Hylaeus incongruus (9mm) is another Red Data Book species associated with heathland. It has always been restricted to the south-central and south-east counties of England and is usually found at woodland edges, where it nests in beetle and other holes in dead wood.
Nomada rufipes (11mm), one of the handsomest of the Nomada genus, is pretty common where its hosts from the Andrena denticulata group are found, mainly in Heather-clad heathland. Another double act of host and cleptoparasite is that between Andrena humilis (11mm) and Nomada integra. Andrena humilis has declined significantly inland in the last 100 years and is now scarce but can be found occasionally in large aggregations on hard sand or stiff soil. Pollen is gathered exclusively from yellow composites including Hawkweeds (Hieracium spp) and Hawksbeards (Crepis spp). Nomada integra (8mm) is not that common and bears a similarity to several other red and black Nomada species.
Andrena argentata (8mm) and Nomada baccata (7mm) are a couple of other scarce heath specialists. In recent years Andrena argentata have nested in considerable aggregations at Thursley National Nature Reserve in Surrey, displaying the familiar mating frenzy associated with certain hymenoptera where males can be stacked three high on a female. It remains to be seen what effect the severe fire at the site in 2006 had. Nomada baccata lurk around the nesting sites in small numbers biding their time. The males have bolder markings than the females, especially on the face.
Besides the Nomada baccata, the Andrena argentata at Thursley face another problem - the digger wasp Cerceris rybyensis (12mm), which seizes significant quantitites of bees to provision its own nest. On one occasion, though, the biter was bitten when an Andrena argentata male jumped on the wasp's neck and put the latter off its attack. In all probability this was not a deliberate assault but merely an example of a male bee in breeding mode jumping on to the back of the next thing that came into view regardless of genus. Cerceris rybyensis is covered in more detail in the Sandpits pages at the end of this section.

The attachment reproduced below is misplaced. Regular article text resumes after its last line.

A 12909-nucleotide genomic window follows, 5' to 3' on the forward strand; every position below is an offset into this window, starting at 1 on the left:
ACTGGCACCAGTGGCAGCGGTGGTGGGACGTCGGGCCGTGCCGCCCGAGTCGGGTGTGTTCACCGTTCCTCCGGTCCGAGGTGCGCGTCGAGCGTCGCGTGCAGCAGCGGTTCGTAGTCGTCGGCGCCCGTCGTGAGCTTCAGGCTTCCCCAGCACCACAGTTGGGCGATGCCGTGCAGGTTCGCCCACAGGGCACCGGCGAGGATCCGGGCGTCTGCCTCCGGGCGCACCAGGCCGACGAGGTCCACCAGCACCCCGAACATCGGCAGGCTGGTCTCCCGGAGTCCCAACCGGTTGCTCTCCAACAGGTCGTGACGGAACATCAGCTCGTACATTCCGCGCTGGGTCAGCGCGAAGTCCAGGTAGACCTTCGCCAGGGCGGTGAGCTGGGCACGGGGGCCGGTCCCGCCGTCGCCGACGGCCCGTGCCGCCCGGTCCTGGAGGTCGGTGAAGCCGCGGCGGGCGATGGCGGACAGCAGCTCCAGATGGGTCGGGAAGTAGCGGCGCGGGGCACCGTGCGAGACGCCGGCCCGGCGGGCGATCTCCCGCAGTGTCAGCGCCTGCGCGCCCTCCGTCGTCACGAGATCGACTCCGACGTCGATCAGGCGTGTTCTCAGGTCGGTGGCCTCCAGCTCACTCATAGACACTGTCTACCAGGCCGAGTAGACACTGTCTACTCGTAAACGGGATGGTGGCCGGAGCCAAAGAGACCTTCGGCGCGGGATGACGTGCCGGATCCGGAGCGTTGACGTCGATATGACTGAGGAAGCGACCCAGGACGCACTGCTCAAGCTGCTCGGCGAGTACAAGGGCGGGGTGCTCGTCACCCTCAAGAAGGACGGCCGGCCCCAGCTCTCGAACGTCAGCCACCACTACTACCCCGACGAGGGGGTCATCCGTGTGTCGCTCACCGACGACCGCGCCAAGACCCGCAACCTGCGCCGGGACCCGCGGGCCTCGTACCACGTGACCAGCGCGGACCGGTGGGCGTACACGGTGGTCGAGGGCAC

Although Nomada bees are the commonest cleptoparasites with 28 species, there are 16 of another genus, Sphecodes, which are much harder to distinguish in the field and include several scarce ones. Sphecodes crassus (9mm) and the much smaller Sphecodes geoffrellus (5mm), the latter a parasite of Lasioglossum parvulum, are two of the commoner species. Whereas most cuckoo bees leave it to the larva to destroy the host's egg or young, a Sphecodes female does it herself by eating the egg before laying her own. Usually they enter an open nest but the bee shown above spent more than half an hour digging into a sealed burrow to do her work. One of the rarer species, though perhaps a little less scarce now than its national status suggests, is Sphecodes reticulatus (9mm), which is found on many heaths and parasitises Lasioglossum prasinum.
As this analysis suggests, Sphecodes bees tend to cleptoparasitise Halictinae bees. An exception to this rule, Sphecodes rubicundus, is shown on the Woodland bees page. Another smaller group of cuckoo bees, Epeolus, cleptoparasitise mining bees from the Colletes group. One of these, Epeolus variegatus, is pictured in the Purbeck section of the website. The other, Epeolus cruciger, is very similar in appearance though smaller at 7mm and with the female having entirely red legs.
Epeolus cruciger is also less widespread than its relative though still reasonably common on inland heathland and particularly in Dorset. The species deals with just two types of bee, Colletes succinctus and Colletes marginatus, and can be seen from late June through to September.
Colletes succinctus (10mm) is one of ten in the genus in Britain and among the commonest as well as arguably being the most attractive. They can fly in duller conditions than most bees and are found across the country on coasts, inland heaths and moors, virtually wherever Heather is located in fact. The latter is their source of pollen, although in places they visit Asteraceae.
Nesting by Colletes succinctus can be in massive aggregations, with one site in North Yorkshire boasting up to 80,000 burrows in a 100-metre stretch. The pictured bee was one of at least half a dozen females collecting pollen in a smallish patch of heather (12 square metres) in a garden on the Greensand Ridge in Surrey, with no other heather located within a radius of 1,500 metres. Confirmation, perhaps, that if an appropriate plant is found in suitable habitat, bees will be able to profit from it however seemingly remote it is.
The closely related Colletes hederae turned up 100 metres away from the garden where the Colletes succinctus foraged in 2007. There is more information on this newcomer, for which this was the first Surrey sighting, on the Sandpits page.
From the same genus is Colletes similis (10mm), which is widespread in southern Britain and Ireland but never numerous. This is one of the early species, being on the wing from mid-June, and is not restricted to sandy localities though often found there.
Images © Jeremy Early. All rights reserved.
In 2013 I published My Side of the Fence - the Natural History of a Surrey Garden. Details may be found, and orders placed, via this hyperlink My Side of the Fence. In November 2015 Surrey Wildlife Trust published the atlas Soldierflies, their allies and Conopidae of Surrey, jointly written by David Baldock and me. Details are on this web page: Atlas.